Evaluation: New direct listings is not going to spell the demise of IPOs

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(Reuters) – The U.S. Securities and Exchange Commission’s acceptance of money raisings by direct listings will be seized on by some startups, nevertheless most organizations will continue to decide for original general public choices (IPOs), funds industry insiders say.

FILE Image: Perspective of the NYSE creating all through snowfall in the Money District of Manhattan, New York Metropolis, New York, U.S., December 17, 2020. REUTERS/Jeenah Moon

The economical regulator greenlighted the New York Stock Exchange’s request very last week to allow providers to raise money in inventory market place debuts as a result of direct listings, with out working with underwriters as is customary with IPOs.

The transfer was celebrated by Silicon Valley buyers, who complain that expenditure bankers usually do a lousy work of evaluating demand for their IPOs in spite of charging hefty charges. They position to the choices this month of property rental company Airbnb Inc and foods shipping app DoorDash Inc, whose shares rallied 92% and 142%, respectively, on their to start with day of trading and lifted concerns that they still left money on the table in their IPOs.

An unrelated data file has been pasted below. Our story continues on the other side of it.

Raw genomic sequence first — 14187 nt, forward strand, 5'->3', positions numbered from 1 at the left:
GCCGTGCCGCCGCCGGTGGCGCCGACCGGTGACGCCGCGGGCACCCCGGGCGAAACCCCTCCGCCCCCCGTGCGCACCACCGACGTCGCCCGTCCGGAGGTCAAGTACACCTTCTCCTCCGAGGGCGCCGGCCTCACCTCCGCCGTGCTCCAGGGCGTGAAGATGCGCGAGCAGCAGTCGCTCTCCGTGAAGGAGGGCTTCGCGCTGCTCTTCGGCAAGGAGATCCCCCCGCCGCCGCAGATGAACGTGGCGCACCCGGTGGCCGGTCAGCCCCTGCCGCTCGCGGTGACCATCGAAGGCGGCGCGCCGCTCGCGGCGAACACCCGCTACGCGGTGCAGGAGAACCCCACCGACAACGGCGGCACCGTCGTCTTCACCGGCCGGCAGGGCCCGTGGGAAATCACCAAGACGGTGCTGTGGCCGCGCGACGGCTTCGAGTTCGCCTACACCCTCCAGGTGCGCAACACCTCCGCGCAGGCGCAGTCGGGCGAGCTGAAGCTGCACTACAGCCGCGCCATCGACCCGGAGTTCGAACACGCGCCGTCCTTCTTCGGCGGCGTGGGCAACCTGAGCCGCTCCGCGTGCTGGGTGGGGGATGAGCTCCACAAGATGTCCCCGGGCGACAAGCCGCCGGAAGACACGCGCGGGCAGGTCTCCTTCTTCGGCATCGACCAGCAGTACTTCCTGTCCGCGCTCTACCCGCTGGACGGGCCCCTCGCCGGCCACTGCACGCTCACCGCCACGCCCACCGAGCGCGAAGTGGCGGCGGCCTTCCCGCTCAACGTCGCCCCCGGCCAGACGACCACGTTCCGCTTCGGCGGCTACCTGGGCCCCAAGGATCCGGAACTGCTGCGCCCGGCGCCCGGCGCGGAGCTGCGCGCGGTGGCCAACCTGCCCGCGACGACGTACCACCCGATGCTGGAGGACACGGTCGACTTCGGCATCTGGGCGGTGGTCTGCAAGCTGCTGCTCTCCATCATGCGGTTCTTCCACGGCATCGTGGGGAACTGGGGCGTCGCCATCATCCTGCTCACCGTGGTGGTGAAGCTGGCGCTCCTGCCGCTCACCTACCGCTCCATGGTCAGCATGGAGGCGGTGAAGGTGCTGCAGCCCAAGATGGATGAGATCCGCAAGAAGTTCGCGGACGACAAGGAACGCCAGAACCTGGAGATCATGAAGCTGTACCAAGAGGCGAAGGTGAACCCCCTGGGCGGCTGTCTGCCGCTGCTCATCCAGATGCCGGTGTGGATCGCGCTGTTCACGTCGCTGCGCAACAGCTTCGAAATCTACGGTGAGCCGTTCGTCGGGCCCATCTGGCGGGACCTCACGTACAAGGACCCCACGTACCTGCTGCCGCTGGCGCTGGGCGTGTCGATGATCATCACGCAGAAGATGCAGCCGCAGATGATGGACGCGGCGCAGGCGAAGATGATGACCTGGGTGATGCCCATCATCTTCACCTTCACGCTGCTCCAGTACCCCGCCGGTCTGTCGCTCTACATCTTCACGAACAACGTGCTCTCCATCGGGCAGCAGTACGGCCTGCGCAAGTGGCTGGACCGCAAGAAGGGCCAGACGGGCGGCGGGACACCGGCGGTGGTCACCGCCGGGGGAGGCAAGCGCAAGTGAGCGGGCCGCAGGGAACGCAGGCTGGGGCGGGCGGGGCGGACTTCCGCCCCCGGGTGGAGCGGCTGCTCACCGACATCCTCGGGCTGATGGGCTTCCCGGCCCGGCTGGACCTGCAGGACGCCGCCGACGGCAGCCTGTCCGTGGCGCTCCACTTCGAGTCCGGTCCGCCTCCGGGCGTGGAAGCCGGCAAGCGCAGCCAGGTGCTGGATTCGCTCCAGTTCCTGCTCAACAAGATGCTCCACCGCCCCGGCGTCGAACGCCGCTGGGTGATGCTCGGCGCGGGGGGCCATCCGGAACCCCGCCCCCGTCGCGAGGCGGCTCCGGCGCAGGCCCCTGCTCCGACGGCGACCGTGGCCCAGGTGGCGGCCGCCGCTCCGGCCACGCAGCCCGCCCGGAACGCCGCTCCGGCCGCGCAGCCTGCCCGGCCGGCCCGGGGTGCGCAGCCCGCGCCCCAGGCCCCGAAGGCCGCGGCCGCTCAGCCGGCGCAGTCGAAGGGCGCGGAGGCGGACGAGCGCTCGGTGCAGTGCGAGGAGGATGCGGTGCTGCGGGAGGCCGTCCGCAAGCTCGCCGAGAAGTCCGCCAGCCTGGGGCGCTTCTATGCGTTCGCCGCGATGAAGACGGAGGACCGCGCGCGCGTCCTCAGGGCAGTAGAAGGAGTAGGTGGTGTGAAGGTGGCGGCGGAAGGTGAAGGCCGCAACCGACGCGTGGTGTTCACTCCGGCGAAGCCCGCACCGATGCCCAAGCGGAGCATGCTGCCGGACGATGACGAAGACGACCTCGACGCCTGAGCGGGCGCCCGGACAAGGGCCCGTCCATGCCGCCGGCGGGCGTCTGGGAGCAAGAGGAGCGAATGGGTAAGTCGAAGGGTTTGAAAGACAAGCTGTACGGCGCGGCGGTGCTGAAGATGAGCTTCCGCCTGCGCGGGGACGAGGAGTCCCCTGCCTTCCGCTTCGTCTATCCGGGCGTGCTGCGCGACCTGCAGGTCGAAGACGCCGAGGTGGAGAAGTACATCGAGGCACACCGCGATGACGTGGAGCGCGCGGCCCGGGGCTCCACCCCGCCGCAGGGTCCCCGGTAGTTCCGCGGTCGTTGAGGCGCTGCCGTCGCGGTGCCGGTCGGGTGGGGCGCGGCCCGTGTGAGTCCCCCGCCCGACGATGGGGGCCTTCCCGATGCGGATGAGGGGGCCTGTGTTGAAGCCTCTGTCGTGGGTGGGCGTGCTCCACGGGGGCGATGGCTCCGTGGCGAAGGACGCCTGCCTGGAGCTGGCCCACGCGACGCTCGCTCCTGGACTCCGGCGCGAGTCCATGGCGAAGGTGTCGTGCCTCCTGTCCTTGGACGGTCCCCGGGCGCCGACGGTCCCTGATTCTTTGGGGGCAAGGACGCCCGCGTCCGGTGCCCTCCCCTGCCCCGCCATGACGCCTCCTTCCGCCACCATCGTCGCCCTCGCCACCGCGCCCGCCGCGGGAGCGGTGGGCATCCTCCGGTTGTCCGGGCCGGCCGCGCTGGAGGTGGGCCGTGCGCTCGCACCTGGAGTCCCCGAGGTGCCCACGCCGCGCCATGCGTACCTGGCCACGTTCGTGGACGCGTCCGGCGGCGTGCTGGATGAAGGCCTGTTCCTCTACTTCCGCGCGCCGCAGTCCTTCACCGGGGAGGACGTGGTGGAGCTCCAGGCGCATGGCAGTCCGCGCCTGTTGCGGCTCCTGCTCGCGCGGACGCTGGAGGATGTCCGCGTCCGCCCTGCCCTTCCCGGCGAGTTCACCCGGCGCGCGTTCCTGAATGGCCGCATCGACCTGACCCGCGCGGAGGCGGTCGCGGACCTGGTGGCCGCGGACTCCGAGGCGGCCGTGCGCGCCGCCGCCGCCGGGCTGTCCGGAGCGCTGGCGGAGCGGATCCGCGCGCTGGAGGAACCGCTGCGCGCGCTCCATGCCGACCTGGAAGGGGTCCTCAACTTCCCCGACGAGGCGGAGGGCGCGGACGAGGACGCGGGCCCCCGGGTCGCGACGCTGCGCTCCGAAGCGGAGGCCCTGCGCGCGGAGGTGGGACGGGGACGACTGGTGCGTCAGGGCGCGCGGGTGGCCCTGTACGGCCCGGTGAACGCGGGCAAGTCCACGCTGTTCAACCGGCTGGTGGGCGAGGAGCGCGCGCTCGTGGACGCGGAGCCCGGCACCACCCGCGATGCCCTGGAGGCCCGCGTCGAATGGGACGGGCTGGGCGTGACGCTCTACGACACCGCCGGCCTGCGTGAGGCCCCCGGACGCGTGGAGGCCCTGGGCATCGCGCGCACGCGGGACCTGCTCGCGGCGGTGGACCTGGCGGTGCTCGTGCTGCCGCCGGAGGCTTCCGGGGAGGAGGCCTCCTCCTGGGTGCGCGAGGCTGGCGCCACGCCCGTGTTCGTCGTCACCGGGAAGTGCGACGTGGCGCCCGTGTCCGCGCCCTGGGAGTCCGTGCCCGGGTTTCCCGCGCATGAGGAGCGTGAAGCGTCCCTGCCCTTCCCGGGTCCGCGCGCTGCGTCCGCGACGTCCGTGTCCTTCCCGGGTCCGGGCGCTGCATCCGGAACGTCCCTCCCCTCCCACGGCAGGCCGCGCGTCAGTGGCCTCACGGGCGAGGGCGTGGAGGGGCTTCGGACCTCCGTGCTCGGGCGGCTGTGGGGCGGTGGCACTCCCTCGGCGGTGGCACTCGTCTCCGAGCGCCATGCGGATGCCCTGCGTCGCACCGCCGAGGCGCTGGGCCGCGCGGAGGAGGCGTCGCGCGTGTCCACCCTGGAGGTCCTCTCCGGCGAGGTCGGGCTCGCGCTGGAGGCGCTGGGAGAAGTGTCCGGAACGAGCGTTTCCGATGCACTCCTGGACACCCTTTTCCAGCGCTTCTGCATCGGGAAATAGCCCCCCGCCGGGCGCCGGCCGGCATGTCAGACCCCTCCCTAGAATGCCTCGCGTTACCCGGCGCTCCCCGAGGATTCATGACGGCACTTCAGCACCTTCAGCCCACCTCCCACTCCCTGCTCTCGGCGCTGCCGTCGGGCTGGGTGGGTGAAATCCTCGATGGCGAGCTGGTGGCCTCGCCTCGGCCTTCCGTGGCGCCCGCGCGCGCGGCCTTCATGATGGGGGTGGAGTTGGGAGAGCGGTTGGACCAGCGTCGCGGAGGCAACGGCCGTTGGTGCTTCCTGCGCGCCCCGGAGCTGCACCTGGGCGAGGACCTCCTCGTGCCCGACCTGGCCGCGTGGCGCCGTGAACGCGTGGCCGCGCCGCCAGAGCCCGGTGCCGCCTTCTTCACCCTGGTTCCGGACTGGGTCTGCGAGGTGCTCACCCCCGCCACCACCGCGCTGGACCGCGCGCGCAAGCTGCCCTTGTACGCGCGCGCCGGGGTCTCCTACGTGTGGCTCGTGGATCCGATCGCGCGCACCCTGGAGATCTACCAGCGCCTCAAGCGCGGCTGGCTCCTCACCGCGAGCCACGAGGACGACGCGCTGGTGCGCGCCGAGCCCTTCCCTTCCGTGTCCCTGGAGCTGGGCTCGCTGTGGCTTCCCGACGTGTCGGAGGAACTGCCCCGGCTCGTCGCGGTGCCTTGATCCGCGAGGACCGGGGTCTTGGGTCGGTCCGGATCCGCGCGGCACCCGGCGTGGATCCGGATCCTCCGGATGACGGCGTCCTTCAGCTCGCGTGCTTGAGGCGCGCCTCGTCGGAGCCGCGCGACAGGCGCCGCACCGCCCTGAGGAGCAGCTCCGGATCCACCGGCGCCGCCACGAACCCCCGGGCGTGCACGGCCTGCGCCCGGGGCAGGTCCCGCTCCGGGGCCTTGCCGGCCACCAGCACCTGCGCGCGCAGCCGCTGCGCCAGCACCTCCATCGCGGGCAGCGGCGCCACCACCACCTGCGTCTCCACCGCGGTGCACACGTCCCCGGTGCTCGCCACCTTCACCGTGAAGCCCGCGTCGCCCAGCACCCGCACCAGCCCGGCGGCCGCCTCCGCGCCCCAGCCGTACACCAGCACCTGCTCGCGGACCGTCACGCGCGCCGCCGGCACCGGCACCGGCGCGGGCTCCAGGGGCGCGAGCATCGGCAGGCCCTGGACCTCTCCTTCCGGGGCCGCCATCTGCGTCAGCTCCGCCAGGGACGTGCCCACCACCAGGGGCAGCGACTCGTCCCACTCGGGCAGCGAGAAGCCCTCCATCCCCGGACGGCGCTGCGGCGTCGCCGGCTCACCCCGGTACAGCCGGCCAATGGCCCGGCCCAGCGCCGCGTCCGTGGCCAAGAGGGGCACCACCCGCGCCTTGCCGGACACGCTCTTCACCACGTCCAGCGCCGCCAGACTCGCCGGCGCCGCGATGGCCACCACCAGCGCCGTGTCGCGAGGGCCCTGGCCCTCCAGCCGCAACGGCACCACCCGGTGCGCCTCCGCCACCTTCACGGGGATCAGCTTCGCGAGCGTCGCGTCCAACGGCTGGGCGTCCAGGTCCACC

Bankers say the pop is brought about by the minimal quantity of shares out there for buying and selling immediately after an IPO, producing a big gap involving the selling price Wall Street’s elite pay out to purchase into the presenting and what stock industry traders pay back to order the shares once they begin trading.

Direct listings will not pose such a challenge, mainly because stock market place buyers are authorized to buy shares right issued by the corporations on the 1st day of trading.

“I’m thrilled to see the SEC having a progressive solution to the topic. Everyone would like to locate extra equilibrium among the listing value and the price the place it trades, and a bit additional fairness around lockups,” said Jeff Richards, a associate at GGV Cash.

Still, direct listings current a trade-off that will carry on to make IPOs attractive to a lot of businesses, funds market place industry experts say. Whilst underwriters give providers certainty of how a lot they will about increase in advance of their IPO, organizations that go after money raises by immediate listings will not know how significantly they have lifted till their shares get started investing.

“The SEC move is an extra reward, but I feel numerous businesses will nevertheless go on to select an IPO they will need to have the underwriters and their introductions to institutional investors,” explained Anna Pinedo, co-head of legislation company Mayer Brown’s world capital markets follow.


IPOs have been on a tear this 12 months, as providers rode the inventory current market rally that adopted the coronavirus-induced slump. They totaled $220 billion globally, up 25% year-to-date.

Direct listings that do not allow providers raise funds have been currently authorized by the SEC, even though couple of providers have opted for them. The most high-profile examples of immediate listings this calendar year had been people of details analytics corporation Palantir Technologies and place of work application maker Asana Inc.